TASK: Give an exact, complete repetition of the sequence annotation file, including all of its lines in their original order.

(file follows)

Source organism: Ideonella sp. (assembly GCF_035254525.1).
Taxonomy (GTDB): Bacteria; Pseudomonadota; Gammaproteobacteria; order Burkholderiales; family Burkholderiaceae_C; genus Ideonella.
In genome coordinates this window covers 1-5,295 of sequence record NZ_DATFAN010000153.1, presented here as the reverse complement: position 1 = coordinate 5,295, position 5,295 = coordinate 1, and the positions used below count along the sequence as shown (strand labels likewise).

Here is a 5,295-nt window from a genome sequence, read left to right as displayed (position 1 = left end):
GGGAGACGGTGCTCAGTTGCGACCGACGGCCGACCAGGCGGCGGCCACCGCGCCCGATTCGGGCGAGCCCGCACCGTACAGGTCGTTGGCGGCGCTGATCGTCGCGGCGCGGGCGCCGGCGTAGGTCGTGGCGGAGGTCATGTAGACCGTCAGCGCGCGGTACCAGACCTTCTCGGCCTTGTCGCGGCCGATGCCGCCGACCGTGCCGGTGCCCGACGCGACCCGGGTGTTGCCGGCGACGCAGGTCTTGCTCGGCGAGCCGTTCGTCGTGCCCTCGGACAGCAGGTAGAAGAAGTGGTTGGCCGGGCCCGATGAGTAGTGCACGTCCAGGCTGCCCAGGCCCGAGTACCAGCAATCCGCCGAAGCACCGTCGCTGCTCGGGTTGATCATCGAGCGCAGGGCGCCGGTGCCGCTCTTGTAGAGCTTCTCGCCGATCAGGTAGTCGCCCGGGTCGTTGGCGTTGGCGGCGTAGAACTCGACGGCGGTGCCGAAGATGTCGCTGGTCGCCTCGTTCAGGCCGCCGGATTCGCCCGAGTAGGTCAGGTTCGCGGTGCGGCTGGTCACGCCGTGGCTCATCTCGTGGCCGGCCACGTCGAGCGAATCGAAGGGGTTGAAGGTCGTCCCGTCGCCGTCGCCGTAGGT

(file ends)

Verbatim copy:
Source organism: Ideonella sp. (assembly GCF_035254525.1).
Taxonomy (GTDB): Bacteria; Pseudomonadota; Gammaproteobacteria; order Burkholderiales; family Burkholderiaceae_C; genus Ideonella.
In genome coordinates this window covers 1-5,295 of sequence record NZ_DATFAN010000153.1, presented here as the reverse complement: position 1 = coordinate 5,295, position 5,295 = coordinate 1, and the positions used below count along the sequence as shown (strand labels likewise).

Here is a 5,295-nt window from a genome sequence, read left to right as displayed (position 1 = left end):
GGGAGACGGTGCTCAGTTGCGACCGACGGCCGACCAGGCGGCGGCCACCGCGCCCGATTCGGGCGAGCCCGCACCGTACAGGTCGTTGGCGGCGCTGATCGTCGCGGCGCGGGCGCCGGCGTAGGTCGTGGCGGAGGTCATGTAGACCGTCAGCGCGCGGTACCAGACCTTCTCGGCCTTGTCGCGGCCGATGCCGCCGACCGTGCCGGTGCCCGACGCGACCCGGGTGTTGCCGGCGACGCAGGTCTTGCTCGGCGAGCCGTTCGTCGTGCCCTCGGACAGCAGGTAGAAGAAGTGGTTGGCCGGGCCCGATGAGTAGTGCACGTCCAGGCTGCCCAGGCCCGAGTACCAGCAATCCGCCGAAGCACCGTCGCTGCTCGGGTTGATCATCGAGCGCAGGGCGCCGGTGCCGCTCTTGTAGAGCTTCTCGCCGATCAGGTAGTCGCCCGGGTCGTTGGCGTTGGCGGCGTAGAACTCGACGGCGGTGCCGAAGATGTCGCTGGTCGCCTCGTTCAGGCCGCCGGATTCGCCCGAGTAGGTCAGGTTCGCGGTGCGGCTGGTCACGCCGTGGCTCATCTCGTGGCCGGCCACGTCGAGCGAATCGAAGGGGTTGAAGGTCGTCCCGTCGCCGTCGCCGTAGGT